DEI strategic plan

Overlake historians may recall that our current Coming Together Strategic Plan was initially planned to launch in the spring of 2020. Overlake spent the first week of March preparing to shift online during the COVID-19 pandemic, and the Strategic Plan was briefly shelved to focus on living in our new reality.  With the murder of George Floyd in May of 2020, the national conversation on racism in America was ignited anew. Like many institutions, anti-racism work became a top priority for Overlake. Thanks to the hard work of our DEI Office, Overlake already had the DEI pillar of the Strategic Plan to advance the work of equity and inclusion, so it was launched first in the fall of 2020, with the other three pillars launching in the spring of 2021. The DEI pillar of our strategic plan calls for us to integrate cultural competency (see Overlake definition) throughout our community: with our student body through admissions protocols and  in classroom and co-curricular work; with our employees through our hiring, retention, training, and evaluation processes; in our parent community through committees, DEI leadership, and training; and in the school leadership teams through professional development for the administration and Board of Trustees. 

Significant work has been accomplished on this pillar to date. We have increased staffing in the DEI Office by adding an associate Director of DEI and a DEI curriculum coordinator. The school has also launched and/or bolstered significant programming around cultural competency curriculum through our DEJI program and affinity programming across 15+ affinities. Our Admissions team has also done is engaged in rethinking the process to admit, accept, and yield students at Overlake and building relationships with more local schools to support our admissions pipeline. Driven by the DEI pillar, we also launched our first three Strategic Plan Data Dashboards that include student and employee demographics, as well as employee retention. 

This year, we are focusing on hiring and retention of employees, specifically in growing the culturally competent employees as well as increasing ethno-racial representation of underrepresented faculty and staff. We are also doing more work to define how we assess socioeconomic diversity at Overlake and what actions we will take to increase economic diversity. We know it’s a privilege to attend Overlake, and it is mission-aligned for us to provide greater access of an Overlake education to more students. Our current capital campaign, Doors to Discovery, directly supports this work by growing our financial aid endowment to ensure current and future students’ financial needs may be fully met.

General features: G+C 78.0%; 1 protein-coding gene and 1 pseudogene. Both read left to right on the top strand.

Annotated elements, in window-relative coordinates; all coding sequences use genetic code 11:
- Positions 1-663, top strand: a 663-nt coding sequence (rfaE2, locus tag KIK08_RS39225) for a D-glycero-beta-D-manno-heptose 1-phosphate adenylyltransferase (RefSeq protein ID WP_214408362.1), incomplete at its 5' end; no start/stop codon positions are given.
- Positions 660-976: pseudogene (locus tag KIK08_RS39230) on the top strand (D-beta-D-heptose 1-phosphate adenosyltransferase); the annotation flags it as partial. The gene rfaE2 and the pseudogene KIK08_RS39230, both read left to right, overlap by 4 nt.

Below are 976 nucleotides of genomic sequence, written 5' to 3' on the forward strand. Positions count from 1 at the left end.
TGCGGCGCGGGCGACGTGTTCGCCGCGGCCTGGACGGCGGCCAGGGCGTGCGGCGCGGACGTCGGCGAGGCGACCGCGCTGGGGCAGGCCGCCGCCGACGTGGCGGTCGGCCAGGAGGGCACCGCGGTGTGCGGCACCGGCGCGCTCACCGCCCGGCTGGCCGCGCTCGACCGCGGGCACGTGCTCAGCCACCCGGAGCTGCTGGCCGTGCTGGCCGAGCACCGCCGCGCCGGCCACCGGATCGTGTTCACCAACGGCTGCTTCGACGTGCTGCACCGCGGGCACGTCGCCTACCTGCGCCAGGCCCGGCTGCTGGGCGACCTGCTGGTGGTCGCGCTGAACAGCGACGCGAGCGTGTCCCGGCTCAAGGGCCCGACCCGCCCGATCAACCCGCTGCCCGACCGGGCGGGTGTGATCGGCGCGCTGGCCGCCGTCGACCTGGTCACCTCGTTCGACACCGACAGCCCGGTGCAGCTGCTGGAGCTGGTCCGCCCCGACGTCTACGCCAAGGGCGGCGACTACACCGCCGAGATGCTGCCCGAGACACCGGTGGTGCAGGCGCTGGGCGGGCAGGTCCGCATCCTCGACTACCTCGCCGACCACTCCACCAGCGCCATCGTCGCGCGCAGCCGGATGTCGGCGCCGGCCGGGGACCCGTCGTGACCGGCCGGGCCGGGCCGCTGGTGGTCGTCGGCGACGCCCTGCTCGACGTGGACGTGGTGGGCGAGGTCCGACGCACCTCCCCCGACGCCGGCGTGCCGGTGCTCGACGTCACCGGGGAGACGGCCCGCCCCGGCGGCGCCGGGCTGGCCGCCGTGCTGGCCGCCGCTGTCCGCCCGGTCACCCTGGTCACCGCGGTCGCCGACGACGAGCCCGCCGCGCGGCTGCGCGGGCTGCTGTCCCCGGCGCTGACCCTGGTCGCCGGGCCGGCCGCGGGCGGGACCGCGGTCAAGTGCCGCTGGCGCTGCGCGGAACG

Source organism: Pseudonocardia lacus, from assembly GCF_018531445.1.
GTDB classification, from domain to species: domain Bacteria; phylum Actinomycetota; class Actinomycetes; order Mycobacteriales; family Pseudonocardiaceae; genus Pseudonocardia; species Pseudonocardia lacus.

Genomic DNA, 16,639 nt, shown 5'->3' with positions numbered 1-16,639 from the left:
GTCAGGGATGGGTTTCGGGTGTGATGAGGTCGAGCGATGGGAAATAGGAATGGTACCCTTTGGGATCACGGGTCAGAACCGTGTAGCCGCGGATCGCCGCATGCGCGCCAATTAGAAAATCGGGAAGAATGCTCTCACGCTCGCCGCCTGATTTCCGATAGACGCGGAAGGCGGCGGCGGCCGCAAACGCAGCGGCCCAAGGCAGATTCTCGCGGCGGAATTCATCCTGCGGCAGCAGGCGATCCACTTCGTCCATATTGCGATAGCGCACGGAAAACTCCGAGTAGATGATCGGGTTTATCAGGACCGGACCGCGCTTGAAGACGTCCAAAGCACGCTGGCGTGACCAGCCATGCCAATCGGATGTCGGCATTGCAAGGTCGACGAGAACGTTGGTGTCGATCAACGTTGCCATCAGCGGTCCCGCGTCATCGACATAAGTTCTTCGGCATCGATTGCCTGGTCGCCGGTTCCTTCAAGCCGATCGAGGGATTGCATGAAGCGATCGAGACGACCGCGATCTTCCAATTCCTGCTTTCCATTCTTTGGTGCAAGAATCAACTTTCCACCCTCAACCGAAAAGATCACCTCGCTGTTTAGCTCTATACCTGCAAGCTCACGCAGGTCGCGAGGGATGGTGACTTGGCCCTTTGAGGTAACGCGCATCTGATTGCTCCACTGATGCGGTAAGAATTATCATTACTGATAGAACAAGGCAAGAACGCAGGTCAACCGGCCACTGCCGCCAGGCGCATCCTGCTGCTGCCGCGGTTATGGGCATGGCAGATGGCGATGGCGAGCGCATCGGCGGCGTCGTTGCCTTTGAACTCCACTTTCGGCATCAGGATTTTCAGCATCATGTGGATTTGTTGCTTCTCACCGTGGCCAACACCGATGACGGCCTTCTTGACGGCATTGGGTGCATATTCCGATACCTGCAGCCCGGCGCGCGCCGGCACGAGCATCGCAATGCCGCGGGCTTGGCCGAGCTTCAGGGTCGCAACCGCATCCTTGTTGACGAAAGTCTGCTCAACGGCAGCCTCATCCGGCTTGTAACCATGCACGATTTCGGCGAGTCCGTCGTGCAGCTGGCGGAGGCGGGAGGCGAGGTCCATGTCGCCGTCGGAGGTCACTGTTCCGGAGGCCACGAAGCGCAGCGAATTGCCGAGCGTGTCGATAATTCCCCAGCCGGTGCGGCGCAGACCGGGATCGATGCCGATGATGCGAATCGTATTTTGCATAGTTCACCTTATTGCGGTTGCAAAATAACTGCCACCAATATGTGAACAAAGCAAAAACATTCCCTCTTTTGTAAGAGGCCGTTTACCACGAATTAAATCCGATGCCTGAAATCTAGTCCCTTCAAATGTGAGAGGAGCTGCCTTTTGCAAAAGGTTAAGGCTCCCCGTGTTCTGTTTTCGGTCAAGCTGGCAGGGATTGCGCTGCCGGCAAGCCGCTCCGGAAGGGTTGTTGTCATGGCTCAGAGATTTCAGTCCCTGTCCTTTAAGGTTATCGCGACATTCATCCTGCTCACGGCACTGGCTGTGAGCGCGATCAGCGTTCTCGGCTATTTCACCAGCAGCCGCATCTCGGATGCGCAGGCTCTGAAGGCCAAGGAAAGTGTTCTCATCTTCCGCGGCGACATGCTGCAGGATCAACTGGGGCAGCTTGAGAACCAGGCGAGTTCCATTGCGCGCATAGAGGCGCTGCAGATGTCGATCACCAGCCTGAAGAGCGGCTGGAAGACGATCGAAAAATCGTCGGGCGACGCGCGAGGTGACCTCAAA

As we consider the diversity of our employee body alongside our student body, we know that Overlake has grown increasingly diverse over the last few decades. At the time of publishing, 72% of our students identify as a race other than white or decline to answer. Faculty and staff of color represent about 30% of our employees. Our Strategic Plan Employee Demographic Dashboards have helped us to do a better job of quantifying these data and informing our decisions by integrating this information into our processes. We are currently working on a new admissions dashboard that will allow us to better understand our admissions pipeline, from inquiries to applicants to accepted students, and those who stay a short period at Overlake, or long period through graduation. Adding filters against race, socioeconomic status, gender identity, geographic location, etc., will allow us to understand better how Overlake can increase the diversity of our community to offer the Overlake experience to a broader swath of both students and employees. 

We must also recognize the current societal context we exist in. We know that many states are increasingly passing laws affecting transgender students and gender-affirming care; we know that the racial reckoning ignited by George Floyd’s murder in June 2020 continues to build unrest, and we know that teaching about identity, anti-racism, and justice have become increasingly controversial in the national discourse with the popularization and polarization of “Critical Race Theory” or CRT. We remain committed to this work and firmly believe, as part of our values, mission, and vision, that building a diverse school that builds belonging and inclusion for all members builds a stronger community for past, current, and future Overlakers to be part of.  

The DEI strategic plan pillar is led by Overlake's Director of Diversity & Inclusion, Mahtab Mahmoodzadeh